Review: Boston Lager, Samuel Adams

Boston Lager

  • Style:  Lager
  • Bitterness:  30 IBU
  • ABV: 4.9%
  • Malts: Two-row Harrington, Metcalfe, and Copeland pale malts, and Caramel 60
  • Hops: Hallertau Mittelfrueh and Tettnang Tettnanger
  • Calories: 175 per 12 oz.
  • Sampled:  12 oz. bottle

Description:  Samuel Adams Boston Lager helped lead the American beer revolution, reviving a passion for full-bodied brews that are robust and rich with character.  When it was introduced in 1984, Samuel Adams Boston Lager was unusual in a world of thin, light-bodied beers that were being churned out for mass market consumption. Following his great-great grandfather's recipe, Jim Koch used only traditional brewing processes as well as the finest ingredients to brew his Samuel Adams Boston Lager. "My great-great grandfather named his beer after himself: Louis Koch Lager," said Jim Koch. "I renamed my beer after the patriot Samuel Adams, who helped lead the Revolution and was a brewer by trade. I thought the name was assertively American.”  — The Boston Beer Co.

Random thoughts:  Boston Lager was included in the Samuel Adams Fall Harvest Collection and is recognized as one of the beers that launched the craft beer renaissance in the US. I just recently tasted it for the first time.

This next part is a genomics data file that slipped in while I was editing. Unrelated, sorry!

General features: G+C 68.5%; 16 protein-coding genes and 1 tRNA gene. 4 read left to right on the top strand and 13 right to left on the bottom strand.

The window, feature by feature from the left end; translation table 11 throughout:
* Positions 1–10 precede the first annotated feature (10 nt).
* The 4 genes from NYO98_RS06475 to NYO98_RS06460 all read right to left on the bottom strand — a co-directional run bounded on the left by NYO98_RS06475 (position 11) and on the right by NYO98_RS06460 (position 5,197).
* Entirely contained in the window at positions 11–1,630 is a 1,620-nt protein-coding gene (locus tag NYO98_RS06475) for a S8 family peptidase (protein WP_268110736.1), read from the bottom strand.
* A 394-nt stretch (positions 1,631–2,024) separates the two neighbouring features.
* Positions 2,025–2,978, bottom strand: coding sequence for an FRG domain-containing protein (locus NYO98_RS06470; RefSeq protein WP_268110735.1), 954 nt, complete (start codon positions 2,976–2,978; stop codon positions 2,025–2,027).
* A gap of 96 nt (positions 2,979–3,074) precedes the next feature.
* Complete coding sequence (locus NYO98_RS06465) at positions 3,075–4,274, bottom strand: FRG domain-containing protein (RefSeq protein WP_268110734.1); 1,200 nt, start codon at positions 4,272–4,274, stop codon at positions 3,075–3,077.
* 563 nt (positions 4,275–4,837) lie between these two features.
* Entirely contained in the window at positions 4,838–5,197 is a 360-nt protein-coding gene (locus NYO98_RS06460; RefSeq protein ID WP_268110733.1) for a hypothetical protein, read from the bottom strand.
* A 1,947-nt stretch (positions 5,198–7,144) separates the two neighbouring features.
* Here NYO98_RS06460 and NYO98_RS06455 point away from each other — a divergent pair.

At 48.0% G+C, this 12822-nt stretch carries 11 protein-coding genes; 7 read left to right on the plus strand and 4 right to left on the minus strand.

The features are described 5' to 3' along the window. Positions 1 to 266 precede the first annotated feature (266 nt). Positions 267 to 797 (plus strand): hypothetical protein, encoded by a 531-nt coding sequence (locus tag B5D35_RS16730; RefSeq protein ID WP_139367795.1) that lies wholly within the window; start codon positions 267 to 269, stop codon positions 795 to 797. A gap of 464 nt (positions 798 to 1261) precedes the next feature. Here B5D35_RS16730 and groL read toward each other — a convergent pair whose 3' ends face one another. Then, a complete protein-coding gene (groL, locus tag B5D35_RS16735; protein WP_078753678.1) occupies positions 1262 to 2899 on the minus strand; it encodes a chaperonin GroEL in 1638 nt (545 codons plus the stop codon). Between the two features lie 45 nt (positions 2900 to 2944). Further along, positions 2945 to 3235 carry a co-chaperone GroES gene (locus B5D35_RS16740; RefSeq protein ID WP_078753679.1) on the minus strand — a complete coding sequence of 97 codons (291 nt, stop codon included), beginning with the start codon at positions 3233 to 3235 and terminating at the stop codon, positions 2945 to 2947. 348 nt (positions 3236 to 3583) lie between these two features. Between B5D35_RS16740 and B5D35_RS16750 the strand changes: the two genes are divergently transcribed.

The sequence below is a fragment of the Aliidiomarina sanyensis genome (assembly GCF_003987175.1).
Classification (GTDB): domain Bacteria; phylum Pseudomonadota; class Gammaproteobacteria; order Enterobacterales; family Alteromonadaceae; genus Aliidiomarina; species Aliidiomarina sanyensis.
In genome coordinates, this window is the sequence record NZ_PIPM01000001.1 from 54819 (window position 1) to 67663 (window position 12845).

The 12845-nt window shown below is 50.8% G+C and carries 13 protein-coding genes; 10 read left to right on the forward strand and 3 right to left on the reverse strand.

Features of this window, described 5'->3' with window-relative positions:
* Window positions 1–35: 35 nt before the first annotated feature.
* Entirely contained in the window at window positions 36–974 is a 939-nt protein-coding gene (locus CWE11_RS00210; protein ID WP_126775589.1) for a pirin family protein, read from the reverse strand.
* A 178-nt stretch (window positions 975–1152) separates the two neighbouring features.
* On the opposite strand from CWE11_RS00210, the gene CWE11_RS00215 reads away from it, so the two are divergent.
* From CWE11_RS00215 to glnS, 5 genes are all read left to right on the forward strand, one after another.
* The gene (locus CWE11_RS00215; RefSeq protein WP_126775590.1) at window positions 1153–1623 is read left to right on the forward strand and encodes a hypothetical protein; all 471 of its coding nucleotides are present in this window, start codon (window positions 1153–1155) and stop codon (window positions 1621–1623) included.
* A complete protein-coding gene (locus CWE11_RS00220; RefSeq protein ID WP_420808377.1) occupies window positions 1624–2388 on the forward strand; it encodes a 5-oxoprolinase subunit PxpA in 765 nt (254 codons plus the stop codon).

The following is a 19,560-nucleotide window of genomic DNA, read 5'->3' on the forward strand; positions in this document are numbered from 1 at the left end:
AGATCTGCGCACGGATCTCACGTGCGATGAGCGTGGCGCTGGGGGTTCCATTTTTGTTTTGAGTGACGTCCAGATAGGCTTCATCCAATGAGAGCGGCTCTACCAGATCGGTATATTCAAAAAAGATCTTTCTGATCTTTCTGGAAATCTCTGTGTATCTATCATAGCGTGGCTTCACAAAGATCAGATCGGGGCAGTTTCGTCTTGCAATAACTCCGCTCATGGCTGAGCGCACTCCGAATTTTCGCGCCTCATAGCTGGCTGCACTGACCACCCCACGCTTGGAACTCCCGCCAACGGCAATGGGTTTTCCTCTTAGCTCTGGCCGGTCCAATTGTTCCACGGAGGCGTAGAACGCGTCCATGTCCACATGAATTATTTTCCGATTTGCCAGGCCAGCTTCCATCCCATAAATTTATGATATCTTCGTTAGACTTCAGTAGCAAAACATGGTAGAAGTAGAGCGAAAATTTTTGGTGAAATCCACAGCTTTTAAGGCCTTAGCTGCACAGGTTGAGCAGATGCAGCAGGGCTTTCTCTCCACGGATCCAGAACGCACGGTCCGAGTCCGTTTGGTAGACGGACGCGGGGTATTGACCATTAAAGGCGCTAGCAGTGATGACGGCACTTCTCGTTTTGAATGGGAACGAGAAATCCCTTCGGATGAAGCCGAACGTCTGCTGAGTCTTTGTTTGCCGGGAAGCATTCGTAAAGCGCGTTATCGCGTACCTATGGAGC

The tasting:  Gold in color, crystal clear, with lots of effervescence. Its white head dissipated very slowly leaving plenty of lacing all over the glass. It's a very nice looking beer. Aroma of bready malt with spicy and earthy hops. Flavor mirrors the aroma with the addition of caramel malt. The alcohol isn't noticeable and there's not a lot of malt sweetness or hop bitterness. Overall, it's nicely balanced. Boston Lager is light to medium bodied, has a crisp mouth feel, and finishes with bready malt and spicy hops. It's a very easy drinker and a fine session beer.

Rating:  3 star.  Good. I would drink this again if someone gives it to me.  Although this is a solid beer, it wasn't particularly memorable for me. Boston Lager is widely available around the country. I'd buy it again in a heartbeat if my options were limited. If you're a macro drinker and you see Boston Lager the next time you're out on the town, give it a try. You'll be glad you did.

Have you tried Boston Lager?  What are your favorite Sam Adams beers?

Follow this blog on Twitter or Facebook


Review: Slippery Slope, Cascade Lakes Brewing

Slippery Slope
Cascade Lakes Brewing Co. — Redmond, OR

  • Style:  Winter Warmer
  • Bitterness:  50 IBU
  • ABV: 6.4% ABV
  • Malts:  2-Row, Crystal 120, Chocolate, Honey
  • Hops:  Cascade
  • Sampled:  12 oz. bottle

Description:  "Our full-bodied ale uses crystal malt and generous amounts of cascade hops to produce a well-balanced seasonal ale. So, whether your slippery slope is a mountain or your sidewalk, this ale makes an excellent companion.”  — Cascade Lakes Brewing Co.

Random thoughts:  Slippery Slope is Cascade Lakes' "new" winter seasonal.  If you were a fan of Santa's Little Helper (their old winter brew), don't despair. It's the same beer, just re-branded with a different name and a classy new label. Cascade Lakes owner, Chris Justema, confirmed to me that the recipe is the same and explained that they changed the name to extend sales after Christmas. Apparently, folks weren't too crazy about drinking a beer with Santa's name on it after December. What a shame—that Santa, he's a good dude. Slippery Slope is part of my series on 2011 winter seasonal beers.